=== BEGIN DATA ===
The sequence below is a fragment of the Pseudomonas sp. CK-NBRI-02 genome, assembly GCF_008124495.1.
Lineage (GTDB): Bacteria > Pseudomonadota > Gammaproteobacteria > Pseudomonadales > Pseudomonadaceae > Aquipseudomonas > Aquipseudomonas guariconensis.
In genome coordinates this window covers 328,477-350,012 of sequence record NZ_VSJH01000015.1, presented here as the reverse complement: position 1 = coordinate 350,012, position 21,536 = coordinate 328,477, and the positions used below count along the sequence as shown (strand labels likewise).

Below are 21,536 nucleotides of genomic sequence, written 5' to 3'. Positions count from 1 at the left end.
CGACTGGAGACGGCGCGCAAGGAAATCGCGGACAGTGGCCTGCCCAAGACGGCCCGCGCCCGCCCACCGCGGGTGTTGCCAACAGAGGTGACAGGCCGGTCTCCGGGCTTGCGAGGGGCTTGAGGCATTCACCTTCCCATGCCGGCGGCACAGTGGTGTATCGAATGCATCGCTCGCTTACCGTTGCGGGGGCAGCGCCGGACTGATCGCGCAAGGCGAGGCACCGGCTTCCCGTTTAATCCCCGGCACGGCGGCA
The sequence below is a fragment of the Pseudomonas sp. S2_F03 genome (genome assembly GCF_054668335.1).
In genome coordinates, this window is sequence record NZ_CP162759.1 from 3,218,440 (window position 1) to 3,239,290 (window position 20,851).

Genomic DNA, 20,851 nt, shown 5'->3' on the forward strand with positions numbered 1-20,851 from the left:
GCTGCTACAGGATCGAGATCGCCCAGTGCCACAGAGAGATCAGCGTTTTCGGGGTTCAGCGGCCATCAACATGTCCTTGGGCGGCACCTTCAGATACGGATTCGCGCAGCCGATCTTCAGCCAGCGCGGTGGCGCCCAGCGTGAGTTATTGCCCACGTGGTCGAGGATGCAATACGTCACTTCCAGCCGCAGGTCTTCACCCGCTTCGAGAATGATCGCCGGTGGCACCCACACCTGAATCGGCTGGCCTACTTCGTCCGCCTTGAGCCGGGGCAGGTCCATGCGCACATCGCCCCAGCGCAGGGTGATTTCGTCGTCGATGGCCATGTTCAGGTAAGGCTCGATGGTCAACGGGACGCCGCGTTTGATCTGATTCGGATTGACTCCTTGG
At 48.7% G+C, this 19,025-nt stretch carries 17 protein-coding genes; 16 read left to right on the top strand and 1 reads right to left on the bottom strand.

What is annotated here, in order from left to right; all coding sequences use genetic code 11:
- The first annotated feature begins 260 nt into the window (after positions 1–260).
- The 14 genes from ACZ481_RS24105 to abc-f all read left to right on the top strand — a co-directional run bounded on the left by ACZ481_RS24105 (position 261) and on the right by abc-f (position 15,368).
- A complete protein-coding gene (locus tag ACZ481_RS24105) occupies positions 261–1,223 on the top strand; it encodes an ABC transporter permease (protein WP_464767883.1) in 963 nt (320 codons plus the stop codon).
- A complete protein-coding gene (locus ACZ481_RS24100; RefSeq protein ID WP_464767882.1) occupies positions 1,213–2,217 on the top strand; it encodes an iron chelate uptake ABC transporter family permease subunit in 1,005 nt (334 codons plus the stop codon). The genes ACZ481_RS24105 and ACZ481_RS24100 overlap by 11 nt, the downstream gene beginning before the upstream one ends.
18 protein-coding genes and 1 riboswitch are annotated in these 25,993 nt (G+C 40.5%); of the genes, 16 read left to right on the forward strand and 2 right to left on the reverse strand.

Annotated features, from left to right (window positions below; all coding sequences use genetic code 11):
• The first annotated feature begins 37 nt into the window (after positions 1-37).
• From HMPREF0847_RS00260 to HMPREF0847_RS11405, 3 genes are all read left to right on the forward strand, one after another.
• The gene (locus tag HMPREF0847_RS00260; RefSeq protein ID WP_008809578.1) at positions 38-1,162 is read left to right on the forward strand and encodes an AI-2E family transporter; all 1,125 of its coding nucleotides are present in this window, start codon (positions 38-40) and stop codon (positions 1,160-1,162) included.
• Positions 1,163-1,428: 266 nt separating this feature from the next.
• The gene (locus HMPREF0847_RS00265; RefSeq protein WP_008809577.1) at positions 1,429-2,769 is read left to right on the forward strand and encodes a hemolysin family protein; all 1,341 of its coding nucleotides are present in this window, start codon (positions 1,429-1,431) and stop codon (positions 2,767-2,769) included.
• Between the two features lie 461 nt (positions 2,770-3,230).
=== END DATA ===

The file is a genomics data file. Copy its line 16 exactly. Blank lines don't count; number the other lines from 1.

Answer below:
18 protein-coding genes and 1 riboswitch are annotated in these 25,993 nt (G+C 40.5%); of the genes, 16 read left to right on the forward strand and 2 right to left on the reverse strand.